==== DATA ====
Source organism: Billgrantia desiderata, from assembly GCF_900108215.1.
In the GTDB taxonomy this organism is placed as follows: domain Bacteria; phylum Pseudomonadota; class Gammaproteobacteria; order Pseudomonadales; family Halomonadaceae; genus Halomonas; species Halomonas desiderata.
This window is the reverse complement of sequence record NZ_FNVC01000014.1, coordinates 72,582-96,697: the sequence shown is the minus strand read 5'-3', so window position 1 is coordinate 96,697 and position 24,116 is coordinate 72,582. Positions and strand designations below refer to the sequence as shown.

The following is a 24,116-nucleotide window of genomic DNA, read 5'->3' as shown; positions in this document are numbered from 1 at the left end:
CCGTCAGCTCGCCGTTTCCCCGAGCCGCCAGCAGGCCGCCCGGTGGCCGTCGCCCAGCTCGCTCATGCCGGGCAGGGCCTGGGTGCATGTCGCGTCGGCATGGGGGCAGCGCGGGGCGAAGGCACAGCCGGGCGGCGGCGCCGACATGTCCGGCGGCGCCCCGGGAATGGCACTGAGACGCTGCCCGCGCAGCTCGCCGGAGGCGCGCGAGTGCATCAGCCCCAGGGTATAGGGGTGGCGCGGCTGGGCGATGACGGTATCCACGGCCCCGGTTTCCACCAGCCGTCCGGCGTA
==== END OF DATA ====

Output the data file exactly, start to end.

Source organism: Billgrantia desiderata, from assembly GCF_900108215.1.
In the GTDB taxonomy this organism is placed as follows: domain Bacteria; phylum Pseudomonadota; class Gammaproteobacteria; order Pseudomonadales; family Halomonadaceae; genus Halomonas; species Halomonas desiderata.
This window is the reverse complement of sequence record NZ_FNVC01000014.1, coordinates 72,582-96,697: the sequence shown is the minus strand read 5'-3', so window position 1 is coordinate 96,697 and position 24,116 is coordinate 72,582. Positions and strand designations below refer to the sequence as shown.

The following is a 24,116-nucleotide window of genomic DNA, read 5'->3' as shown; positions in this document are numbered from 1 at the left end:
CCGTCAGCTCGCCGTTTCCCCGAGCCGCCAGCAGGCCGCCCGGTGGCCGTCGCCCAGCTCGCTCATGCCGGGCAGGGCCTGGGTGCATGTCGCGTCGGCATGGGGGCAGCGCGGGGCGAAGGCACAGCCGGGCGGCGGCGCCGACATGTCCGGCGGCGCCCCGGGAATGGCACTGAGACGCTGCCCGCGCAGCTCGCCGGAGGCGCGCGAGTGCATCAGCCCCAGGGTATAGGGGTGGCGCGGCTGGGCGATGACGGTATCCACGGCCCCGGTTTCCACCAGCCGTCCGGCGTA